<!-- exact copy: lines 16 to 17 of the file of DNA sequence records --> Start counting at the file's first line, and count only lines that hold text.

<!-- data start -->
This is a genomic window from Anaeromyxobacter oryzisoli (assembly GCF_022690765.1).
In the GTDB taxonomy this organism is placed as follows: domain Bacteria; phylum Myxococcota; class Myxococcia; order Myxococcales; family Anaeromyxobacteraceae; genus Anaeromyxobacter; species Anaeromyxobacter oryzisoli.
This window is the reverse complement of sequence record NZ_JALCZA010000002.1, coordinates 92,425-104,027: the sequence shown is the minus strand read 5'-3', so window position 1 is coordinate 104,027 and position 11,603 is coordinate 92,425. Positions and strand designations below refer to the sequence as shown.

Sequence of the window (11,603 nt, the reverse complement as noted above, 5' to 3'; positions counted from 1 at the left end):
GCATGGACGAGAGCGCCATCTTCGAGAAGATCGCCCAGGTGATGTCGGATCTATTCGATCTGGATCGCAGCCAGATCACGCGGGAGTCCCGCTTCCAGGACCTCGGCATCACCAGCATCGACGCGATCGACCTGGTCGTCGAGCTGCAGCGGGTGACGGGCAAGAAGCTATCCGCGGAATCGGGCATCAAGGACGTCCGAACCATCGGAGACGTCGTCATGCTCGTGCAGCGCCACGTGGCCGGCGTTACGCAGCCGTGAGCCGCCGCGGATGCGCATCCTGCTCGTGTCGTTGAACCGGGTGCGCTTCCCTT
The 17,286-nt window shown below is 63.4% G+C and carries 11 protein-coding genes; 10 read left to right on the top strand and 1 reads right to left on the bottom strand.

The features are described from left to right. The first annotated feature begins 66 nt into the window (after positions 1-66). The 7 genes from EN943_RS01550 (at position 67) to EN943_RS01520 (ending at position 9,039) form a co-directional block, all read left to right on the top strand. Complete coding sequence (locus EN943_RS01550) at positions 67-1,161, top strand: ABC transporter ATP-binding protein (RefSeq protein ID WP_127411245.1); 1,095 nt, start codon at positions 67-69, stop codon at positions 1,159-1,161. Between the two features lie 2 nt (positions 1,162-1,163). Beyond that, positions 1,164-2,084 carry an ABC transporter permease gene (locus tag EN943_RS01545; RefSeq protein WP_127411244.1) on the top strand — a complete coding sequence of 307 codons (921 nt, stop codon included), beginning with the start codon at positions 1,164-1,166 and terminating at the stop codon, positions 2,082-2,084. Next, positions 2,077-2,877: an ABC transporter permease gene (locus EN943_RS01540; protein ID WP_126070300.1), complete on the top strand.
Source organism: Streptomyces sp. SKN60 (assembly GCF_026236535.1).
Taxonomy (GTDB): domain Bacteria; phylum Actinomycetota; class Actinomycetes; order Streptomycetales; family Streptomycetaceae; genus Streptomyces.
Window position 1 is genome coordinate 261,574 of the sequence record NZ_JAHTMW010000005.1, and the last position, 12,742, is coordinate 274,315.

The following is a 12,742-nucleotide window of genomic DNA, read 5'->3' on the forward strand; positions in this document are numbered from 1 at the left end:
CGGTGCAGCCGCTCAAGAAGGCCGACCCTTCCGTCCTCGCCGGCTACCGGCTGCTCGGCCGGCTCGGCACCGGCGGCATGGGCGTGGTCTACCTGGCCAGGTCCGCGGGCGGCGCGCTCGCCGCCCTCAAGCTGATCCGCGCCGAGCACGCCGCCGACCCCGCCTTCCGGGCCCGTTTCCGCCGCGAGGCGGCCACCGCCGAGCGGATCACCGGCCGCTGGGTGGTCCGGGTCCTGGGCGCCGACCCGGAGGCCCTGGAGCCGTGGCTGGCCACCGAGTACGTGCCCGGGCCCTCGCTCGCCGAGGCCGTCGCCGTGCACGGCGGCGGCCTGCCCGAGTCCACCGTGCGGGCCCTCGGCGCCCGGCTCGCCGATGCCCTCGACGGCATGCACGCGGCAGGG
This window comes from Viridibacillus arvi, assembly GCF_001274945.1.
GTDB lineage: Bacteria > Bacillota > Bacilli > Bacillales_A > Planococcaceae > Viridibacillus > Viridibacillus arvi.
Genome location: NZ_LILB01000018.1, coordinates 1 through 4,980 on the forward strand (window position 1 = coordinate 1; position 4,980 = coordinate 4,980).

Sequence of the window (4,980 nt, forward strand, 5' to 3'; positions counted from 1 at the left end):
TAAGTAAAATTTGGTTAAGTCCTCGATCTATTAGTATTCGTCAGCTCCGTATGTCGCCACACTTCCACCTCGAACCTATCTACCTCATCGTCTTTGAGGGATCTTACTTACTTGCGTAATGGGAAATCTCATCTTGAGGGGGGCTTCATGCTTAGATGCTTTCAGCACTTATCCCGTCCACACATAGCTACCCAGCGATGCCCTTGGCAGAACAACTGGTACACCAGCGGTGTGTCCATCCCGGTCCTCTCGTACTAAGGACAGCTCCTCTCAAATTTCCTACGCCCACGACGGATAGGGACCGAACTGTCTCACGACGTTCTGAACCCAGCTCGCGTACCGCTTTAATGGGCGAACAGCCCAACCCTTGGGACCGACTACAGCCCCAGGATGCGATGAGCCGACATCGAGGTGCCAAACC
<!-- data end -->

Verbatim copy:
Sequence of the window (4,980 nt, forward strand, 5' to 3'; positions counted from 1 at the left end):
TAAGTAAAATTTGGTTAAGTCCTCGATCTATTAGTATTCGTCAGCTCCGTATGTCGCCACACTTCCACCTCGAACCTATCTACCTCATCGTCTTTGAGGGATCTTACTTACTTGCGTAATGGGAAATCTCATCTTGAGGGGGGCTTCATGCTTAGATGCTTTCAGCACTTATCCCGTCCACACATAGCTACCCAGCGATGCCCTTGGCAGAACAACTGGTACACCAGCGGTGTGTCCATCCCGGTCCTCTCGTACTAAGGACAGCTCCTCTCAAATTTCCTACGCCCACGACGGATAGGGACCGAACTGTCTCACGACGTTCTGAACCCAGCTCGCGTACCGCTTTAATGGGCGAACAGCCCAACCCTTGGGACCGACTACAGCCCCAGGATGCGATGAGCCGACATCGAGGTGCCAAACC